OT: is "resurrection" possible?

Discussion in 'Health and medical' started by Shawn, Feb 27, 2004.

  1. Shawn

    Shawn Guest

    Does anyone know of some recorded medical cases of individuals who were pronounced dead by a health
    official but who then came back to life at a later time? I'm trying to establish some facts before I
    discuss the topic with a family member who is religious. Thanks for any help.

    Shawn
     
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  2. Doe

    Doe Guest

    >Subject: OT: is "resurrection" possible?
    >From: Shawn [email protected]
    >Date: 2/26/2004 7:51 PM Mountain Standard Time
    >Message-id: <[email protected]>
    >
    >Does anyone know of some recorded medical cases of individuals who were pronounced dead by a health
    >official but who then came back to life at a later time? I'm trying to establish some facts before
    >I discuss the topic with a family member who is religious. Thanks for any help.
    >

    Used to happen all the time ..

    They designed a bell with a string for when they buried people .. IF .. they woke they could / would
    pull the string and they would be dug up .. asap ..

    Who loves ya. Tom Jesus Was A Vegetarian! http://jesuswasavegetarian.7h.com Man Is A Herbivore!
    http://pages.ivillage.com/ironjustice/manisaherbivore DEAD PEOPLE WALKING
    http://pages.ivillage.com/ironjustice/deadpeoplewalking
     
  3. Shawn <[email protected]> wrote:

    >Does anyone know of some recorded medical cases of individuals who were pronounced dead by a health
    >official but who then came back to life at a later time? I'm trying to establish some facts before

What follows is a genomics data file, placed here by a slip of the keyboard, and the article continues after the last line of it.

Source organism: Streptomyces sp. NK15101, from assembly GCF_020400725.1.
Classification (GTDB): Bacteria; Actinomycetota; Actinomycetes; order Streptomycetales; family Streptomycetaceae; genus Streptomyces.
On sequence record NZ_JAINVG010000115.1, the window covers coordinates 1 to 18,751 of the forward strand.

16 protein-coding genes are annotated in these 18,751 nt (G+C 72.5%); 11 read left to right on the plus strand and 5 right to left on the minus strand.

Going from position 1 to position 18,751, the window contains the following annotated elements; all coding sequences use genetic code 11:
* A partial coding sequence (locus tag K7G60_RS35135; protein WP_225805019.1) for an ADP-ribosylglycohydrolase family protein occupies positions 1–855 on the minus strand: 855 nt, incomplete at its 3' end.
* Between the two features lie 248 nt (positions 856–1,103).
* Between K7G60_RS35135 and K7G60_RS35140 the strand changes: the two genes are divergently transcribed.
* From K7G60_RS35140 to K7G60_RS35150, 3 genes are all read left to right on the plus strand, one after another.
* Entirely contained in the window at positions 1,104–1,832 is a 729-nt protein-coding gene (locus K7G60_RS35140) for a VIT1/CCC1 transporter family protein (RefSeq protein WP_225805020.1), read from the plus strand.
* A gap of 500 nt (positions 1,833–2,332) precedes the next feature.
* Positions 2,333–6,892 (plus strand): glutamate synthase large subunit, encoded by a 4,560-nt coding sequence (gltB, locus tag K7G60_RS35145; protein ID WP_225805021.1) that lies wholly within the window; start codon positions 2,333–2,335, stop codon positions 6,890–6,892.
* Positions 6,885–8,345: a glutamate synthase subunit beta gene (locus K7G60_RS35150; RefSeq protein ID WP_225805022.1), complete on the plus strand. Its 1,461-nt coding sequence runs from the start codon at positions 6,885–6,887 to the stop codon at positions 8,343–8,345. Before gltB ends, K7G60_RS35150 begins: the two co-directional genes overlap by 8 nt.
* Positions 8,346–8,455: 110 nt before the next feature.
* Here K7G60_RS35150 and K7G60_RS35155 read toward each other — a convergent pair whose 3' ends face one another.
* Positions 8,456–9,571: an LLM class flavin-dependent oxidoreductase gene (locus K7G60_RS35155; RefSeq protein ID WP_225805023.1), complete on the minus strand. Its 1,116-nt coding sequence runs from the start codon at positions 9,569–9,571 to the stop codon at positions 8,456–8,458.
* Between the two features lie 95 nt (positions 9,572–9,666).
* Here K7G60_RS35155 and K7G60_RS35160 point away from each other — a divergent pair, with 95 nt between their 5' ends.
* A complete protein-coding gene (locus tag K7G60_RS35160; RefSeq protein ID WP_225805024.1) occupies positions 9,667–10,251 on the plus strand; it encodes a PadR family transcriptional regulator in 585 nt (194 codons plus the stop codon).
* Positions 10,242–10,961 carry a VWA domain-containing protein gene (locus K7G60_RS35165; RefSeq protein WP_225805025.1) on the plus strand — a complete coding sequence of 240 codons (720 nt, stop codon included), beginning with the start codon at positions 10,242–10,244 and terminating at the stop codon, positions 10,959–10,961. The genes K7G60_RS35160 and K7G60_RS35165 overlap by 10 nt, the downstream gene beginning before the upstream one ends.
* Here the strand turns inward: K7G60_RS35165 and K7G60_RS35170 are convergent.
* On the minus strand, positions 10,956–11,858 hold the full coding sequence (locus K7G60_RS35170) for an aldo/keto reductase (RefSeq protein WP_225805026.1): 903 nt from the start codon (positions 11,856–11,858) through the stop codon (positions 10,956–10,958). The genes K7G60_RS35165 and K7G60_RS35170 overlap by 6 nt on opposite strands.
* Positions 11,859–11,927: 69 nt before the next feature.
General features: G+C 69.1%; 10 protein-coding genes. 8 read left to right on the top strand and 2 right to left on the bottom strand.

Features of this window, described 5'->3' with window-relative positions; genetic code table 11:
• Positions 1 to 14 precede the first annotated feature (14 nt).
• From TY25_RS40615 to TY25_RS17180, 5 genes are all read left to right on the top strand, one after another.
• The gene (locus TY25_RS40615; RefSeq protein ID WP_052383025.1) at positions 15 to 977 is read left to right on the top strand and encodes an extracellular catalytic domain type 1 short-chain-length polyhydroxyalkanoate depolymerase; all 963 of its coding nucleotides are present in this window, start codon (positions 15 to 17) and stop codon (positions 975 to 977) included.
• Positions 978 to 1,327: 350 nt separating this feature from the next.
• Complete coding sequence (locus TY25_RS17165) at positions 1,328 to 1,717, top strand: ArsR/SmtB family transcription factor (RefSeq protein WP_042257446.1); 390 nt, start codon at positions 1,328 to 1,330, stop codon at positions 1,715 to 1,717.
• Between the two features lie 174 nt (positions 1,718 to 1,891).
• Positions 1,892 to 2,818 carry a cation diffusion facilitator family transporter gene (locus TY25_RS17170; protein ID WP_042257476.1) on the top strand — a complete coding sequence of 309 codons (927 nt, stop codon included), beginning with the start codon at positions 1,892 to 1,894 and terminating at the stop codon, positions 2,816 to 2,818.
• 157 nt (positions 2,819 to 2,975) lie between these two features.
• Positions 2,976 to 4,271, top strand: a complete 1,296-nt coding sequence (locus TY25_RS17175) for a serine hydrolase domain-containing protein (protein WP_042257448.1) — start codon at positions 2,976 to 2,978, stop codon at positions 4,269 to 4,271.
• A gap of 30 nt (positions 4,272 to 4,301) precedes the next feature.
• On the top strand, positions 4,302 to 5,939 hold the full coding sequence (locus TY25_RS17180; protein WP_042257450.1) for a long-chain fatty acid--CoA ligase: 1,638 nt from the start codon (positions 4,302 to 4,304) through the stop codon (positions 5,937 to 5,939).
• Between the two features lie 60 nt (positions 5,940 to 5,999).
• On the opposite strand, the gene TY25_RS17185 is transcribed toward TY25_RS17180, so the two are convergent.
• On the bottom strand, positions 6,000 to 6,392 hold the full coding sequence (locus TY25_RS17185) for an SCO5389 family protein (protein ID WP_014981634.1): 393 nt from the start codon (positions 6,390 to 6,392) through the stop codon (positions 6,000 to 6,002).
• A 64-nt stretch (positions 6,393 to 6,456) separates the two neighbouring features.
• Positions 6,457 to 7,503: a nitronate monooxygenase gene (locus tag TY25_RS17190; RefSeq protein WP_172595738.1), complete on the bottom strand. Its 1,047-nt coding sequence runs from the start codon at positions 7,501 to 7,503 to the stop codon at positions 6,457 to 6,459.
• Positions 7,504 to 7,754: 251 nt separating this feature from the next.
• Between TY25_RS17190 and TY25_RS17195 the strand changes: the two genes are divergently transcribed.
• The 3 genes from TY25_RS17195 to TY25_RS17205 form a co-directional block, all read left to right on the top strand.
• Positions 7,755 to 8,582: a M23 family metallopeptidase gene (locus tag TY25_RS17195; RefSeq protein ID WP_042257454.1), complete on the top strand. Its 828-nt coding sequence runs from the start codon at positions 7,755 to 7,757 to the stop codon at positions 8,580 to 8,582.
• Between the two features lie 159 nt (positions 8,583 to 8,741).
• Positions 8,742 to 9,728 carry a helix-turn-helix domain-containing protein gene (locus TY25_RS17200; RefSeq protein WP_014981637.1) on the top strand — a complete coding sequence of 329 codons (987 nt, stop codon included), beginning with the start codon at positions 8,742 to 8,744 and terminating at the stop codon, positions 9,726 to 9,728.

>I discuss the topic with a family member who is religious. Thanks for any help.

    Yes, definitely, it has happened a number of times. For example:
    http://www.defrance.org/artman/publish/article_437.shtml
    http://archives.tcm.ie/irishexaminer/2003/08/23/story756451485.asp

    However, it's extremely unlikely these people were actually dead. They were almost certainly
    declared dead erroneously.

    It really boils down to how you define death. Medicine defines "clinical death" as the absence of
    systole (ie, cardiac arrest, no pulse). There's a small window of time where someone with no pulse
    can be revived (paramedics and ER doctors accomplish that almost daily these days).

    But once someone has gone for more than about 6-8 minutes with no pulse, their organs begin dying,
    starting with the brain. Once the brain ceases functioning, the person is "brain dead." Even if
    their heart can be restarted at that point and all the other organs survive, they will never be
    conscious again. The "person" is gone, and for all intents and purposes they are dead even though
    the rest of their body continues to function.